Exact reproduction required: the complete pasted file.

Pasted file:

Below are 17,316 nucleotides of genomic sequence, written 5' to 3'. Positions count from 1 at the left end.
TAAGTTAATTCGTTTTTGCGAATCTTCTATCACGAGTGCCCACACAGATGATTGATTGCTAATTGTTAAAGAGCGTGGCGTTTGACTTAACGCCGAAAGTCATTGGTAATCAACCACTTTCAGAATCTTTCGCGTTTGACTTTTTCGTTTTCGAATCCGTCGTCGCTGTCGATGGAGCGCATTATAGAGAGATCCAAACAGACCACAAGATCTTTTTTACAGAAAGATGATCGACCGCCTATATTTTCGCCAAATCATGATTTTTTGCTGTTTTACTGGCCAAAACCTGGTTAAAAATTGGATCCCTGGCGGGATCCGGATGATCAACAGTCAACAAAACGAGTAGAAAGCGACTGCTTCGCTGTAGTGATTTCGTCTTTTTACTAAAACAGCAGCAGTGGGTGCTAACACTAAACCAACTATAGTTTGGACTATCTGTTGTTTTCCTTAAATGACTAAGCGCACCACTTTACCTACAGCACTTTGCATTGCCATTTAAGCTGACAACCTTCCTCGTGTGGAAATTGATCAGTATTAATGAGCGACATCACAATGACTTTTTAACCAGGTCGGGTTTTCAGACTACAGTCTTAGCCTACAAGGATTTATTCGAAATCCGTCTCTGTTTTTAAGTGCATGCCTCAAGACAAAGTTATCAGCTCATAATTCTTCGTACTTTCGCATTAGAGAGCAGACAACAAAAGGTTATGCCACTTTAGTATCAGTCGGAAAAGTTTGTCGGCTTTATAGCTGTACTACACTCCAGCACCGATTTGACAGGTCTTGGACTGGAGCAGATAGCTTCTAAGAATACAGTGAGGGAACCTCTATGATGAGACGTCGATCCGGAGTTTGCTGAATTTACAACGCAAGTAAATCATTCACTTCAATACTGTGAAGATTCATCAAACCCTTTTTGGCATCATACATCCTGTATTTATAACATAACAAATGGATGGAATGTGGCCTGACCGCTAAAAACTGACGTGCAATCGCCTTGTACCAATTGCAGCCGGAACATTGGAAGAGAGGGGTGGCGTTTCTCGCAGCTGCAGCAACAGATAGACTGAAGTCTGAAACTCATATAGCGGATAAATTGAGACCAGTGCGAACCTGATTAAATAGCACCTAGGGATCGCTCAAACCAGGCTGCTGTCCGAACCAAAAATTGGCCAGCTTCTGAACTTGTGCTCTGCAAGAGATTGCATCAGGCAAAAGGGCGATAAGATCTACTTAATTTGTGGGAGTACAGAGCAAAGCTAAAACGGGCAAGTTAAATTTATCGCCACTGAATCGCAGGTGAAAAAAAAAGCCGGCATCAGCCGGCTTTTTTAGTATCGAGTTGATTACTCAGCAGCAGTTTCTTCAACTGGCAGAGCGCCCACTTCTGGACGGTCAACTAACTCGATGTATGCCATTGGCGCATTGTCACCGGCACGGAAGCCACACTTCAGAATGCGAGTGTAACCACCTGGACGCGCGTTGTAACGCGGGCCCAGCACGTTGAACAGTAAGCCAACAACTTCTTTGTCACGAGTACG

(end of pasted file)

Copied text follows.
Below are 17,316 nucleotides of genomic sequence, written 5' to 3'. Positions count from 1 at the left end.
TAAGTTAATTCGTTTTTGCGAATCTTCTATCACGAGTGCCCACACAGATGATTGATTGCTAATTGTTAAAGAGCGTGGCGTTTGACTTAACGCCGAAAGTCATTGGTAATCAACCACTTTCAGAATCTTTCGCGTTTGACTTTTTCGTTTTCGAATCCGTCGTCGCTGTCGATGGAGCGCATTATAGAGAGATCCAAACAGACCACAAGATCTTTTTTACAGAAAGATGATCGACCGCCTATATTTTCGCCAAATCATGATTTTTTGCTGTTTTACTGGCCAAAACCTGGTTAAAAATTGGATCCCTGGCGGGATCCGGATGATCAACAGTCAACAAAACGAGTAGAAAGCGACTGCTTCGCTGTAGTGATTTCGTCTTTTTACTAAAACAGCAGCAGTGGGTGCTAACACTAAACCAACTATAGTTTGGACTATCTGTTGTTTTCCTTAAATGACTAAGCGCACCACTTTACCTACAGCACTTTGCATTGCCATTTAAGCTGACAACCTTCCTCGTGTGGAAATTGATCAGTATTAATGAGCGACATCACAATGACTTTTTAACCAGGTCGGGTTTTCAGACTACAGTCTTAGCCTACAAGGATTTATTCGAAATCCGTCTCTGTTTTTAAGTGCATGCCTCAAGACAAAGTTATCAGCTCATAATTCTTCGTACTTTCGCATTAGAGAGCAGACAACAAAAGGTTATGCCACTTTAGTATCAGTCGGAAAAGTTTGTCGGCTTTATAGCTGTACTACACTCCAGCACCGATTTGACAGGTCTTGGACTGGAGCAGATAGCTTCTAAGAATACAGTGAGGGAACCTCTATGATGAGACGTCGATCCGGAGTTTGCTGAATTTACAACGCAAGTAAATCATTCACTTCAATACTGTGAAGATTCATCAAACCCTTTTTGGCATCATACATCCTGTATTTATAACATAACAAATGGATGGAATGTGGCCTGACCGCTAAAAACTGACGTGCAATCGCCTTGTACCAATTGCAGCCGGAACATTGGAAGAGAGGGGTGGCGTTTCTCGCAGCTGCAGCAACAGATAGACTGAAGTCTGAAACTCATATAGCGGATAAATTGAGACCAGTGCGAACCTGATTAAATAGCACCTAGGGATCGCTCAAACCAGGCTGCTGTCCGAACCAAAAATTGGCCAGCTTCTGAACTTGTGCTCTGCAAGAGATTGCATCAGGCAAAAGGGCGATAAGATCTACTTAATTTGTGGGAGTACAGAGCAAAGCTAAAACGGGCAAGTTAAATTTATCGCCACTGAATCGCAGGTGAAAAAAAAAGCCGGCATCAGCCGGCTTTTTTAGTATCGAGTTGATTACTCAGCAGCAGTTTCTTCAACTGGCAGAGCGCCCACTTCTGGACGGTCAACTAACTCGATGTATGCCATTGGCGCATTGTCACCGGCACGGAAGCCACACTTCAGAATGCGAGTGTAACCACCTGGACGCGCGTTGTAACGCGGGCCCAGCACGTTGAACAGTAAGCCAACAACTTCTTTGTCACGAGTACG